For more information on alternative options, see our guide on the best starter credit cards for building credit. vs. Chime Credit Builder

Like, Chime is a tech company that offers products through an FDIC-insured bank account. They have a similar offering to, called the Chime Credit Builder credit card.

Here’s how Chime’s Credit Builder works:

  • To apply, you need a Chime spending account and $200 of direct deposits over the past 365 days. Direct deposits must come from an employer, payroll provider or benefits payer via ACH.
  • Once approved, you can spend on your Credit Builder credit card up to the amount of money that’s secured in your Chime spending account. This money is held as collateral and cannot be withdrawn.
  • Your balance on your Credit Builder credit card is paid off from the balance on your Chime spending account.
  • While Chime reports on-time payments to the three major credit bureaus, they do not report credit utilization.
Direct depositNot requiredRequired
Annual fee$0$0
Reports on-time paymentsYesYes
Reports credit utilizationYesNo
Early access to paycheckYesYes

While Chime takes a similar, fail-safe credit card approach — making sure you can’t overspend and that payments are made on-time — there’s a limit to how much of an impact it will have on your credit score, as it only reports on-time payments.

All things being equal, you’ll see a quicker boost to your credit score using, as your credit utilization rate also improves with the product.

For an in-depth look at how Chime works, read our Chime review. Alternatives

Extra offers a credit building “debit” card with a dynamic spending limit that’s linked to the funds available in your primary checking account. This limit is referred to as “Spend Power,” and is reported to Equifax and Experian (but not to TransUnion).

The major difference between and Extra is that the latter has a hefty $8 per month fee (or $12 per month if you opt for the plan that offers reward points).

Learn more about how it works in our Extra debit card review.

Credit Strong offers three different credit builder loan products. One is their “Instal” product, which allows you to add a $1,000 installment loan to your credit report for a cost of $15 per month. Consider Credit Strong if you want to diversify your credit mix with an installment loan.

Read our Credit Strong review to learn more.

Self offers a variety of credit-building products, including four types of Credit Builder accounts and a unique secured credit card that doesn’t require an up-front deposit or hard credit check.

The cost of their credit building loans ranges from $25 to $150 per month, and at the end of the term, you get back the money you paid, minus interest and fees. While Self’s services are beneficial for improving poor or fair credit history, they come with high-interest rates and may not be the best option for those establishing credit.

Learn more about how it works in our Self Review.

Is the Credit Card Right For You? is really a fail-safe way to improve your credit for those who need a boost.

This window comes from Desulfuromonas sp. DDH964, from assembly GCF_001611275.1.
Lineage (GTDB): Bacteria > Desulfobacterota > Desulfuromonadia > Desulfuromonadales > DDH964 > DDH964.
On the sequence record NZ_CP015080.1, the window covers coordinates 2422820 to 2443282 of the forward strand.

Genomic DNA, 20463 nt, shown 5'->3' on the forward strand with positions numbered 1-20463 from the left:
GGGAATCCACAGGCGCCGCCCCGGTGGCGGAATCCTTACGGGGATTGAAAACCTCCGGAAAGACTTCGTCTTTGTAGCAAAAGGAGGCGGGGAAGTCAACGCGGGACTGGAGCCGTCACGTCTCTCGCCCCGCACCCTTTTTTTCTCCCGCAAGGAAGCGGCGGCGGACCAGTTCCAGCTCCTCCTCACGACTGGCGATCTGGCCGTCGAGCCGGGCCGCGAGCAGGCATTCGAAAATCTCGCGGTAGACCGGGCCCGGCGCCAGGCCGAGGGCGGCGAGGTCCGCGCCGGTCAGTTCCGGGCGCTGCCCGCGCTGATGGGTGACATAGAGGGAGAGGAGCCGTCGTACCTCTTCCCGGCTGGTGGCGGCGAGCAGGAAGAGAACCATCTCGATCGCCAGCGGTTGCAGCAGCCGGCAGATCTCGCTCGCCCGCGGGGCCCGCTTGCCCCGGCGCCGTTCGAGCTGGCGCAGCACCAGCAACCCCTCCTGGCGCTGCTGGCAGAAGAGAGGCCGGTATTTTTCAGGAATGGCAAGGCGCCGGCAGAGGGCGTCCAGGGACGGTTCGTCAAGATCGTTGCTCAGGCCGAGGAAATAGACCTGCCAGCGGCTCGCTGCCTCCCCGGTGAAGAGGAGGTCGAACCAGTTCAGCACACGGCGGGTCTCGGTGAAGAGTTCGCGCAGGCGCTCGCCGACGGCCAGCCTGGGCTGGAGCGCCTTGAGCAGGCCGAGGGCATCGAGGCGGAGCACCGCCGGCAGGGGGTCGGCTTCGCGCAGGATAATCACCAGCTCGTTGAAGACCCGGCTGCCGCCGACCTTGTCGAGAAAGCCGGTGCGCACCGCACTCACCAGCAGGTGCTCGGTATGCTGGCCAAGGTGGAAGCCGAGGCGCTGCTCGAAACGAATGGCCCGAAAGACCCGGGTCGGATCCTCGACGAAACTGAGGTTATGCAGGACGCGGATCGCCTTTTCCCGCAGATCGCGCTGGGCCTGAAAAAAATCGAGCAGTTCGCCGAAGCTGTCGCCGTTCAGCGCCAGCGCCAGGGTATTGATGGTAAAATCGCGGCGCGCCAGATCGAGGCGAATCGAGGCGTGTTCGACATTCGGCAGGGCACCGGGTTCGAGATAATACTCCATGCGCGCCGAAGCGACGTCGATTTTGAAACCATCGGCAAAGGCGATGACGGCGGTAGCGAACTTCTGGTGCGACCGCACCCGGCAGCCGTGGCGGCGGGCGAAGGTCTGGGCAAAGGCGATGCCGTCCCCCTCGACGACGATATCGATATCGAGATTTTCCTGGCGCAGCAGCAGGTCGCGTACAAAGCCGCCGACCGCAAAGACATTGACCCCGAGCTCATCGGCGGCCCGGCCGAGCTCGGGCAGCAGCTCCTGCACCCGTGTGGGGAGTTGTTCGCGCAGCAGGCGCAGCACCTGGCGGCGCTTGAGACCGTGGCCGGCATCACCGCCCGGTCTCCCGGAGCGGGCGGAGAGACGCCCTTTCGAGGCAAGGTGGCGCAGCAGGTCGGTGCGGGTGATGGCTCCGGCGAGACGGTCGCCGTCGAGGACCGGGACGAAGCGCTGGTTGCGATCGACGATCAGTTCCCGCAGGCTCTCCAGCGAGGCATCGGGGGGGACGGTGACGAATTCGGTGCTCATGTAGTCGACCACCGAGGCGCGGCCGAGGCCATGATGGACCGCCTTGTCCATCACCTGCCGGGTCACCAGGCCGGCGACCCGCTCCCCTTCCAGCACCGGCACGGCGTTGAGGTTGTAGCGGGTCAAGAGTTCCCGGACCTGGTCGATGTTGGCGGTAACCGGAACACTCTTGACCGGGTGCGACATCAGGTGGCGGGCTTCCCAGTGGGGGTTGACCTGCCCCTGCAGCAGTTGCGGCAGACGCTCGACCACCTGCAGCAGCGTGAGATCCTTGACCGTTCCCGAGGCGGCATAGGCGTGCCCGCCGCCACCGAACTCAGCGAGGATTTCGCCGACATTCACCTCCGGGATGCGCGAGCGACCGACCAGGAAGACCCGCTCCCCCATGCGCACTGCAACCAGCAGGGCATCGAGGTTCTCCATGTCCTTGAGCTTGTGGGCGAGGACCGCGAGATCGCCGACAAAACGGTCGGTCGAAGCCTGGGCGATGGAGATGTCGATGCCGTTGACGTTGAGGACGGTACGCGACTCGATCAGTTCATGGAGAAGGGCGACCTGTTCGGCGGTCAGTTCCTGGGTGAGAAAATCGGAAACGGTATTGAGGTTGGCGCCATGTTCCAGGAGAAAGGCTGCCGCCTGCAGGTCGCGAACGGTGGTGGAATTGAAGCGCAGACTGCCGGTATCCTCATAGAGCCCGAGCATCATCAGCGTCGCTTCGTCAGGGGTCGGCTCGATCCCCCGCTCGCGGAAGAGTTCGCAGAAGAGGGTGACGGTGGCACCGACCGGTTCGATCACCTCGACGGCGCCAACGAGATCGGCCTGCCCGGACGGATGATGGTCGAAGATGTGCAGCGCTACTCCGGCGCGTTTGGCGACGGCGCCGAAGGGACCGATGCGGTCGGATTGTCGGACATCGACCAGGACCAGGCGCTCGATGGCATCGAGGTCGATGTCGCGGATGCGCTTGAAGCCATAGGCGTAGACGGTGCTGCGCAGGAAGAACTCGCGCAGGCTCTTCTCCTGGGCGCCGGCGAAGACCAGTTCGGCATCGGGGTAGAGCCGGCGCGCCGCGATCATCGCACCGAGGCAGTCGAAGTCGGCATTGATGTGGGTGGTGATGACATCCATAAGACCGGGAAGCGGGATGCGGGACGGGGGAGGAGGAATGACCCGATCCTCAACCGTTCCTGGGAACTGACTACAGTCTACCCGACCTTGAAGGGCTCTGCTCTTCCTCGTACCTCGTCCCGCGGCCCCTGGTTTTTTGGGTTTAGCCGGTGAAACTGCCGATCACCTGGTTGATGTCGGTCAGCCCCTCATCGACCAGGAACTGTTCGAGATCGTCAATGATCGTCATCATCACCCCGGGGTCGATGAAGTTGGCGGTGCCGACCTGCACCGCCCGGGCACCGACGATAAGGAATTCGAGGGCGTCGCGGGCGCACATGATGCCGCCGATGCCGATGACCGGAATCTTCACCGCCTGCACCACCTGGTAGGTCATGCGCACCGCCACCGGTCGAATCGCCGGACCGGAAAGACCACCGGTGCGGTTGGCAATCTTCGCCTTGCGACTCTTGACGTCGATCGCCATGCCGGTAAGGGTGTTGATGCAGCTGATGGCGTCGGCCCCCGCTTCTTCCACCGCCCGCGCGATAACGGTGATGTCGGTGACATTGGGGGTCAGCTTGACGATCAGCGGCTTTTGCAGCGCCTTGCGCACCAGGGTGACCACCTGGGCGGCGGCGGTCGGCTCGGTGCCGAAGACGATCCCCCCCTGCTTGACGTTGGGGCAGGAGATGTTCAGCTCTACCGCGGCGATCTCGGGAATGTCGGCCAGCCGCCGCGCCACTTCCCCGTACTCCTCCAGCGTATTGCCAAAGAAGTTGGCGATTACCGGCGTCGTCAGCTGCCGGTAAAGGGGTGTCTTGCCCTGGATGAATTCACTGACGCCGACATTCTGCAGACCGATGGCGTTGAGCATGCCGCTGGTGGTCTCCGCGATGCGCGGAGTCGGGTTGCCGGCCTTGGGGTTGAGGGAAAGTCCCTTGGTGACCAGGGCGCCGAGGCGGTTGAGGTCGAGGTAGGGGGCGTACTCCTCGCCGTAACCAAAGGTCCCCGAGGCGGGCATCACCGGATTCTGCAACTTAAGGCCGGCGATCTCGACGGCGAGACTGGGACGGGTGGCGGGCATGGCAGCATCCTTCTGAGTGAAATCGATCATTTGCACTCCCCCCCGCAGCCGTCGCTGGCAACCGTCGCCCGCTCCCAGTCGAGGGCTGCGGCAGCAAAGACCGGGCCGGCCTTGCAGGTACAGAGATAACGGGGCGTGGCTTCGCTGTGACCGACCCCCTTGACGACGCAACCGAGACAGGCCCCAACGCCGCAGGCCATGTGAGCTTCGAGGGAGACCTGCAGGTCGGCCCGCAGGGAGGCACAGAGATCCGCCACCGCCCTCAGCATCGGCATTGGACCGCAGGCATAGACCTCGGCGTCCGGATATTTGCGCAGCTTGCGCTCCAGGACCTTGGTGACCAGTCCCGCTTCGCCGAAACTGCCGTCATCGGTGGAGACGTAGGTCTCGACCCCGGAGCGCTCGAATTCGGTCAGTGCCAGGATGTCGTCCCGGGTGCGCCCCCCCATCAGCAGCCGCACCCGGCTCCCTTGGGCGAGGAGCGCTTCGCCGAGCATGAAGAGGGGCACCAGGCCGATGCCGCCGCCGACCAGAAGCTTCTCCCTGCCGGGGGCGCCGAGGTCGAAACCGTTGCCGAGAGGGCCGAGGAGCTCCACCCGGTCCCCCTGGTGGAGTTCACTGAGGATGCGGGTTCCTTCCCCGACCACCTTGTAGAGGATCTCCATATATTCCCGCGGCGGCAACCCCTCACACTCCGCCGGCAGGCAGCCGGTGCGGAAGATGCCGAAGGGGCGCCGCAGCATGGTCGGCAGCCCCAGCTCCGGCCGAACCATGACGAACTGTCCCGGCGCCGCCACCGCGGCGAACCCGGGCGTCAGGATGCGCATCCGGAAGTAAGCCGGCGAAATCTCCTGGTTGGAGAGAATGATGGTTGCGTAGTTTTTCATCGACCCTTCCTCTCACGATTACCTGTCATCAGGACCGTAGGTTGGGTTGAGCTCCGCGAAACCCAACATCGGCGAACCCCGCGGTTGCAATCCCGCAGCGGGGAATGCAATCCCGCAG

If you’ve struggled with debt in the past or have been unable to build up your score, is a solid overall product offering. The key is using the combination credit card and checking account.

As a standalone credit card, doesn’t have a lot to offer. While there are no annual fees, there’s no cash-back and the card carries a high APR.

Visit to learn more.

R.J. Weiss
R.J. Weiss, founder of The Ways To Wealth, has been a CERTIFIED FINANCIAL PLANNER™ since 2010. Holding a B.A. in finance and having completed the CFP® certification curriculum at The American College, R.J. combines formal education with a deep commitment to providing unbiased financial insights. Recognized as a trusted authority in the financial realm, his expertise is highlighted in major publications like Business Insider, New York Times, and Forbes.


    1. So let me see if I understand;

      I deposit, say, $1000 in my Cred.AI Account

      I then charge dinner with the card for $900. Credi.AI Pays it. But I only have ‘access’ to $900. Then CrediAI takes $100 out of my Credi.AI account on a specific date to pay off the charge?

      If so this means I can simply replace my ATM card with Cred.AI and make all my standard purchases yet they get treated as charges and credit history?

      1. When you deposit $1000 in your Cred.AI account and charge dinner for $900 with your Cred.AI card, cred.AI will deduct the $900 from your account balance to pay off the charge. Leaving $100 left. This deduction happens quickly because they’re trying to keep your utilization rate low.

        You can now only spend a maximum of $100 moving forward, so you’d need to replenish your account if you want to continue to use it.

        Please let me know if that answers your question.

        1. Let’s take that $1000 deposit with $900 spending example. It’s stated in the article that reports the credit limit of $1500. Does that mean the credit utilization reported to bureaus is $900 of $1500 (60%)? If so, how could users report having a 3% or less credit utilization rate? Not sure how the credit utilization rate is calculated.

        2. Hey Sorawit,

          If you deposit $1,000 and spend $900, the credit utilization would typically be calculated as $900/$1500, which is 60%.

          However, due to’s approach of paying down the balance throughout the month using the funds in the linked checking account, the credit utilization reported can be as low as 3% or less. This is because the balance gets paid off frequently, and sometimes instantly, ensuring that at any reporting time, the utilization remains low.

    2. So i applied for the discover it card and was denied. I don’t have bad credit (i mean i checked and it doesn’t seem like it) and I’ve never had a credit card before. I have really good financial habits and won’t over spend but i have a lot of student loans so maybe bad debt to credit ratio? Ive Always paid on them on time. So what’s my best option to build credit?